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This article in AJ

  1. Vol. 96 No. 5, p. 1288-1298
    Received: May 1, 2003

    * Corresponding author(s): kdelate@iastate.edu
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Agroecosystem Performance during Transition to Certified Organic Grain Production

  1. Kathleen Delate *a and
  2. Cynthia A. Cambardellab
  1. a Dep. of Hortic. and Dep. of Agron., Iowa State Univ., Ames, IA 50011
    b USDA-ARS Natl. Soil Tilth Lab., 2150 Pammel Drive, Ames, IA 50011-4420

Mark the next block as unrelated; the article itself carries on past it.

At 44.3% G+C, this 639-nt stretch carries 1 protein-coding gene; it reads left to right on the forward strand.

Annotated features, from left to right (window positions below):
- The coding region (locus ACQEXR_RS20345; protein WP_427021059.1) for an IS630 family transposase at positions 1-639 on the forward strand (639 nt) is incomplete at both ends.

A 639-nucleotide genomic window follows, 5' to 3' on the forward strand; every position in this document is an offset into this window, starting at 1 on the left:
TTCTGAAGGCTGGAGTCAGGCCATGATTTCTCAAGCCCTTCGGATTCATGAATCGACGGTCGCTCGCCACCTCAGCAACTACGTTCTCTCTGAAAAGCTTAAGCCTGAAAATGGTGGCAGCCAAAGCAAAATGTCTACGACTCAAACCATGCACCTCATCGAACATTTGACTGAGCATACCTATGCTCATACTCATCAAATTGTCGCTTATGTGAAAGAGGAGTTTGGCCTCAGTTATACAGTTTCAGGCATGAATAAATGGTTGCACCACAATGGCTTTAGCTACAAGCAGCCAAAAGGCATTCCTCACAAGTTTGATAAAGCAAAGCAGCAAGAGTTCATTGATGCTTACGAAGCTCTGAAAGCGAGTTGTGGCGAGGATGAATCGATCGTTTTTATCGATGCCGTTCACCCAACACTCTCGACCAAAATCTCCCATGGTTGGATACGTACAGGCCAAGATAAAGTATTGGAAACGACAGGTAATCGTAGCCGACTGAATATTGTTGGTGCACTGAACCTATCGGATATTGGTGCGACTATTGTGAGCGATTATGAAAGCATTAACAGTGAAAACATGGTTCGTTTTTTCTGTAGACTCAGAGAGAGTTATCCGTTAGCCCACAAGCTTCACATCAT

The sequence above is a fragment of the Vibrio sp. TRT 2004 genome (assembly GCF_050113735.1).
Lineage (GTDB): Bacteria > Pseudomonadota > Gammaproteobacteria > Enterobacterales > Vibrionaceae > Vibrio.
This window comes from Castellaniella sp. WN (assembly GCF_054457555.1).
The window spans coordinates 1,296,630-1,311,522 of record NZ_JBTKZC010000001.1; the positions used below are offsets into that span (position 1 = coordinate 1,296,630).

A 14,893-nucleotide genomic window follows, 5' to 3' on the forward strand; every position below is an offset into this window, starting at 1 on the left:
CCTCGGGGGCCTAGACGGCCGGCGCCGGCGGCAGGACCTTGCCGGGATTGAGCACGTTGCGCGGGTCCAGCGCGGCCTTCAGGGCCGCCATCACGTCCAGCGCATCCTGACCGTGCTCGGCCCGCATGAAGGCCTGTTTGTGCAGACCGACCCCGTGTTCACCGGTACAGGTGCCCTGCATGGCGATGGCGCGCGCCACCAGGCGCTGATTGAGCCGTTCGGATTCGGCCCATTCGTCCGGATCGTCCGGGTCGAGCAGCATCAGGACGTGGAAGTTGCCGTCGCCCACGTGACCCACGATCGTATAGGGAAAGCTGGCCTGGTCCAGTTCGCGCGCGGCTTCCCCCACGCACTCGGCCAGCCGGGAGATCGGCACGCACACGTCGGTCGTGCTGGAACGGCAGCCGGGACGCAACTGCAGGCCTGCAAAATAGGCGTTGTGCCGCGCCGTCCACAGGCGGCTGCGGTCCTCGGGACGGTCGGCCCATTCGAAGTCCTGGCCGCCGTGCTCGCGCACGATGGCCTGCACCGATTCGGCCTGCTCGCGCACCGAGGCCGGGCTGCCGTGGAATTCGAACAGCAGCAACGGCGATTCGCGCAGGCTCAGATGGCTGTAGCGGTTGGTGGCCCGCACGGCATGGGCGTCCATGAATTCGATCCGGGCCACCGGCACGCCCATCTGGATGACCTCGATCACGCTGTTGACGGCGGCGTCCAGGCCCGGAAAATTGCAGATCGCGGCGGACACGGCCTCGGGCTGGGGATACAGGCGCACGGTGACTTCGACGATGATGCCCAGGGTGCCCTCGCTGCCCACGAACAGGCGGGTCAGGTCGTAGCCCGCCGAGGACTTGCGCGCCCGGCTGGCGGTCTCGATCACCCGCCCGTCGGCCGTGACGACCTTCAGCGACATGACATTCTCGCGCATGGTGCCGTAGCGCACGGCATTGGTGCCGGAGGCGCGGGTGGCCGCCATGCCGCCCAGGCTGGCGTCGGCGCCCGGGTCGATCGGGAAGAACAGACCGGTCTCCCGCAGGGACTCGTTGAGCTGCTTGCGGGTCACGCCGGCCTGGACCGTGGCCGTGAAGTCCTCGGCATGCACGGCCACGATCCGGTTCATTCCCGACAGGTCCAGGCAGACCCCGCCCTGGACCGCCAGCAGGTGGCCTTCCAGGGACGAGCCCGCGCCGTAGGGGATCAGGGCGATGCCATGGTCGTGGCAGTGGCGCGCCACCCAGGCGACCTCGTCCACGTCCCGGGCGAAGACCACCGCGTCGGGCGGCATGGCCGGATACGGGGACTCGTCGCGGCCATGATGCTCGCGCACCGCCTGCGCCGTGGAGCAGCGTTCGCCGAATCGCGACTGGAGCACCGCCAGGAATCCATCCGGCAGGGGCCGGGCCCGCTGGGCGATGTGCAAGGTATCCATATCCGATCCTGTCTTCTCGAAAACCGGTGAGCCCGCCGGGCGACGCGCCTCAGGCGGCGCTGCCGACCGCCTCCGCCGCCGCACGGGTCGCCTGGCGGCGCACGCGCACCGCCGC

The 2002 U.S. Farm Bill offers incentives to support the transition from conventional to certified organic production. Research-based recommendations must be developed for suitable crop rotations that provide high yields, grain quality, and adequate soil fertility during the transition. We compared replicated conventional and organic systems, using identical crop varieties, during the 3-yr transition period and the fourth year following a full rotation of organic corn (Zea mays L.)–soybean [Glycine max (L.) Merr.]–oat (Avena sativa L.)–alfalfa (Medicago sativa L.) to determine which rotation was associated with the lowest risk during transition. Organic feed corn yields at the Neely–Kinyon long-term agroecological research (LTAR) site in Greenfield, IA, were equivalent to conventional yields in the transition years, and in the fourth year, the organic corn yield of 8.1 Mg ha−1 in the longest rotation was greater than the conventional corn yield of 7.1 Mg ha−1 in the conventional corn–soybean rotation. Organic and conventional soybean yields were similar in the 3 yr of transition. Organic soybean yield of 3.0 Mg ha−1 exceeded the conventional yield of 2.7 Mg ha−1 in the fourth year of organic production. Pre- and postharvest soil fertility values were responsive to manure application, but few differences between systems were observed. Grass and broadleaf weed populations varied between the organic and conventional systems each year, but the impact on yield was considered negligible. Corn borer (Ostrinia nubilalis) and bean leaf beetle (Ceratoma trifurcata) populations were similar between systems, with no effect on yield. We conclude that organic grain crops can be successfully produced in the 3 yr of transition to organic, and additional economic benefits can be derived from expanded crop rotations.

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